GENERAL >> General Comments >> Saudi Arabia's 1st democratic elections

Message started by Watchman on Oct 13th, 2003 at 11:40pm

Title: Saudi Arabia's 1st democratic elections
Post by Watchman on Oct 13th, 2003 at 11:40pm

IN A move that will send shockwaves through the Middle East, Saudi Arabia announced yesterday it will hold democratic elections for municipal councils - the first time its citizens have been given the right to vote.

The move follows an intensive campaign by reformists, intellectuals and academics for Prince Abdullah to allow wider political participation, elections and freedom of expression in the conservative kingdom.

"The council of ministers decided to widen participation of citizens in running local affairs, through elections [for] municipal councils. Half the members of each council [are to be] voted in," the state news agency SPA said. It did not give further details but seemed to imply that the other members would be appointed by the government.

"[This decision implements] King Fahd’s speech about widening popular participation," SPA quoted a cabinet statement as saying.

The king pledged in a speech in May to expand reforms following suicide bombings on Western compounds in Riyadh. He said the government would "expand public participation and open up wider horizons for women’s employment".

The kingdom, under the dynastic rule of the House of Saud since its foundation some seven decades ago, has an appointed advisory council but has never had elections for public office at any level. Since the 11 September, 2001 attacks on the United States - in which 15 of the 19 hijackers were Saudis - Riyadh has come under intense pressure by key ally Washington to implement social and political reform.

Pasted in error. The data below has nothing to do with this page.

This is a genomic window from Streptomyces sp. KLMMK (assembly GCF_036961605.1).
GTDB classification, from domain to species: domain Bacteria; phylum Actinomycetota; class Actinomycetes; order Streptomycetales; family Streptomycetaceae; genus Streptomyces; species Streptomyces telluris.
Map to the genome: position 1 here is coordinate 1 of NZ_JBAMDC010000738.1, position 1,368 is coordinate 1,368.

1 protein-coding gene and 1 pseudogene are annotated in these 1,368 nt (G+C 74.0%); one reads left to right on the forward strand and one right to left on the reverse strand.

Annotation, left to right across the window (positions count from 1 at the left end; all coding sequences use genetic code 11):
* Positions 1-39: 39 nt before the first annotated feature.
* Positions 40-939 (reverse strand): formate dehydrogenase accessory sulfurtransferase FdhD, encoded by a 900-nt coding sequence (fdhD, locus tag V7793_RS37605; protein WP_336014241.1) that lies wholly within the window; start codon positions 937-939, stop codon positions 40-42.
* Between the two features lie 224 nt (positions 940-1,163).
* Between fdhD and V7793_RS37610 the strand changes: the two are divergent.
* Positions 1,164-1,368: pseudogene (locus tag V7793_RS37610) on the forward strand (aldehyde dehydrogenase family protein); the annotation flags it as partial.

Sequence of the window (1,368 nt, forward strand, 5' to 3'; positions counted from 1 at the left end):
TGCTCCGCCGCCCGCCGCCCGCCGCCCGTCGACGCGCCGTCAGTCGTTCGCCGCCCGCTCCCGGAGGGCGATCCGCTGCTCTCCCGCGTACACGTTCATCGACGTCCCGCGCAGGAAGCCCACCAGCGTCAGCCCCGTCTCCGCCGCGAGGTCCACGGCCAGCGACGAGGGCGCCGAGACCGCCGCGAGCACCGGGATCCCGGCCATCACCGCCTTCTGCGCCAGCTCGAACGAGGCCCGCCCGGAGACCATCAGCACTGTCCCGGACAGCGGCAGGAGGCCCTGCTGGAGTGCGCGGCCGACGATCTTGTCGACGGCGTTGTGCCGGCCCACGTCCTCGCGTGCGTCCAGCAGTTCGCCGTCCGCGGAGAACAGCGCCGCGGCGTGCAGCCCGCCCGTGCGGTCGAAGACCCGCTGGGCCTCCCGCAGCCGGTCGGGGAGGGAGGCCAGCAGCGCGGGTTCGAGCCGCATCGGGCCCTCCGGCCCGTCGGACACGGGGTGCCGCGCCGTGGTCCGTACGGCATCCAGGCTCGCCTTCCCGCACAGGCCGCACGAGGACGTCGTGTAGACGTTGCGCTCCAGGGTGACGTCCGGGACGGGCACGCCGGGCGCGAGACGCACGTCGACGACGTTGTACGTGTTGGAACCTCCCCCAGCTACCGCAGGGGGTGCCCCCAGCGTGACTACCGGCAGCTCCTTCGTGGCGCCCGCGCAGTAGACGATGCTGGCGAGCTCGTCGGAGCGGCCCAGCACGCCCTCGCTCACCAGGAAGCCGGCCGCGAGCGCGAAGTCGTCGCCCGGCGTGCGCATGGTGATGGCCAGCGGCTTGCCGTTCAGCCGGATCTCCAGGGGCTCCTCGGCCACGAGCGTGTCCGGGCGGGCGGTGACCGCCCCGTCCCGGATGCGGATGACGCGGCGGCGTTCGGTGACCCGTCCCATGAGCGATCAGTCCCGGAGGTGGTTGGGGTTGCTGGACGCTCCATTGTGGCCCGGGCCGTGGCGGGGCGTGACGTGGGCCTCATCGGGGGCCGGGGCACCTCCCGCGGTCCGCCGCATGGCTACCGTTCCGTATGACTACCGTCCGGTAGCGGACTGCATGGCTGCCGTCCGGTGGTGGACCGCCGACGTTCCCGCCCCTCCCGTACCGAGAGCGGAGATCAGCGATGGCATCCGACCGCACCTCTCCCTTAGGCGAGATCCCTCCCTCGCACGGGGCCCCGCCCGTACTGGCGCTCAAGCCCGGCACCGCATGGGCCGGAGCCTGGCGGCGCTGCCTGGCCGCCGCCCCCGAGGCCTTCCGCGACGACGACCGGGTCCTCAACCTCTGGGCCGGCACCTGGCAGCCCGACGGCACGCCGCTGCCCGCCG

Analysts say this could curb rising militancy in the birthplace of Islam which is also the world’s largest oil exporter.

Political analyst Dawoud al-Sheryan praised the move, pointing out that "one year ago, just writing about elections was considered an offence".

He said the elections should be free and fair, adding a vote should also be held for the advisory council.

In another major victory for political reformers in the region, Kuwait’s cabinet has approved allowing women to stand for office and vote in municipal council elections, a move observers hail as a first step towards granting women greater political rights.

Kuwaiti newspapers said the bill was discussed on Sunday, but it still needs approval from the all-male Gulf Arab state’s powerful parliament, which in the past has blocked government proposals to grant women suffrage.

"I expect the draft law to be sent to parliament in the coming week," Islamic lawmaker Walid Tabtabai said.

While Kuwait’s 1962 constitution gives men and women equal rights, under current election law only men aged 21 or over can vote.

Women have been fighting for suffrage for decades, only to be blocked by Islamic and conservative male politicians.

Kuwait’s deputy prime minister, Mohammad Sharar, said in remarks published by local newspapers yesterday the government proposal was part of an amended draft law for the 16-member municipal council - a body which has no powers to legislate and six of whose members are government-appointed.

"The draft grants women the right to run, vote and be appointed as members of the municipal council," added Mr Sharar, minister of state for cabinet and parliament affairs.

The oil-rich state, which sits on one tenth of the world’s petrol reserves, has been seen as a pioneer in constitutional democracy with the first elected law-making parliament in the Gulf Arab region.

"This draft is a step forward and is in line with an emiri wish to give women the right to vote and run for the national assembly," Kuwait university professor Saad bin Tiflah, a former information minister, said.

"Hopefully this will be a step to active women’s political and constitutional rights."

Before it can become law, the municipal council draft has also to be endorsed by the country’s ruler, Emir Sheikh Jaber al-Ahmad al-Sabah.

In I999, the emir issued a decree granting women the vote in parliamentary elections but it was narrowly blocked by an alliance of Islamic and conservative MPs.

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